A session table is a table that contains rows, each of them corresponds to one session - it contains grouped and calculated information based on all events that occurred in the event table.
Why did we decide to create a session table?
The key issue was to provide a relatively light table for the tools responsible for data visualization. The session table, due to the fact that it has aggregated and converted values, takes up much less space compared to the event table.
For example, the event table, which contained 850,000 events, had a weight of 1.5 GB.
The session table that was created based on these events had just 52,000 rows and its weight was 83 MB.
All visualization tools integrated with Google BigQuery perform an SQL query, as we mentioned in our first article here. By questioning a smaller table, visualizations work much faster and cheaper.
When preparing the session table, we thought about calculating the most popular metrics used for various reports and adding information about campaign sources, gellocations, devices or all transaction information. Therefore, what we obtain is a much lighter table, still very rich in information, without having to write additional SQL queries related to the event table.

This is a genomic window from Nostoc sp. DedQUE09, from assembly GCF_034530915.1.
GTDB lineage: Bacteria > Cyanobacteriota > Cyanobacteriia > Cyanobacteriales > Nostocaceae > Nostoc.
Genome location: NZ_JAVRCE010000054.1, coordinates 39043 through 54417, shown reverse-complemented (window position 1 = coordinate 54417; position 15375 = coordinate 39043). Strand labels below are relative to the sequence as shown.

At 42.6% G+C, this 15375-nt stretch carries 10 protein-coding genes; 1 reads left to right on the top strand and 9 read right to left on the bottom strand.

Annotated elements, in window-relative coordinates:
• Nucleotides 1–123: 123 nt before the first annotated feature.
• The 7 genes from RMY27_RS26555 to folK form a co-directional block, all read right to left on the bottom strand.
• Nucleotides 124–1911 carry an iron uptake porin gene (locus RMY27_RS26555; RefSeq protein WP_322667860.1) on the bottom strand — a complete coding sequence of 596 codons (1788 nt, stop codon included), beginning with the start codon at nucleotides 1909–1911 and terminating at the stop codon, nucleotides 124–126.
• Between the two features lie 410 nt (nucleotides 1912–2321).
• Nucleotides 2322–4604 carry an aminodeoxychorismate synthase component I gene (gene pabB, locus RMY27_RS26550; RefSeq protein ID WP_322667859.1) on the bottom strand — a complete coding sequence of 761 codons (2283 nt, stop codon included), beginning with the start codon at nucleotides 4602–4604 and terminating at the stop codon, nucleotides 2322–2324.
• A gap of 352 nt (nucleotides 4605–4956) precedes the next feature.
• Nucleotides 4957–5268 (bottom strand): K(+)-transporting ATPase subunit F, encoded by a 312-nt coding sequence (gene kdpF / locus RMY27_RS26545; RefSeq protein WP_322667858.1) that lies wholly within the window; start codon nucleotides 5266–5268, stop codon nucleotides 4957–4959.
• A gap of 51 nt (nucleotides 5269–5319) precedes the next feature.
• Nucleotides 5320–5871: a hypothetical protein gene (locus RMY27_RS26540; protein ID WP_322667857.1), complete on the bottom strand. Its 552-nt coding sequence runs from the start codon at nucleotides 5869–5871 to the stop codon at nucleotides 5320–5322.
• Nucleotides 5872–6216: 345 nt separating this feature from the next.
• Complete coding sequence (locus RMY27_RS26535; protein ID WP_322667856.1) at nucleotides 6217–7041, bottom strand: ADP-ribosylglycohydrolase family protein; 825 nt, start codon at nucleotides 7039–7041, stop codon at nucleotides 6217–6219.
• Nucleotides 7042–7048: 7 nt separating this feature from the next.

The module provides 3 session tables in the following models, i.e. Google Analytics 4, Universal Analytics Cross-Device and Universal Analytics Device
Based on the above-mentioned examples in the section on the "events" table, we already know that each model, i.e. Google Analytics 4, Universal Analytics Cross-Device and Universal Analytics Device will be able to have a different number of sessions and different traffic sources. Therefore, we decided to create 3 tables for particular models that have the same field scheme (metrics and dimensions).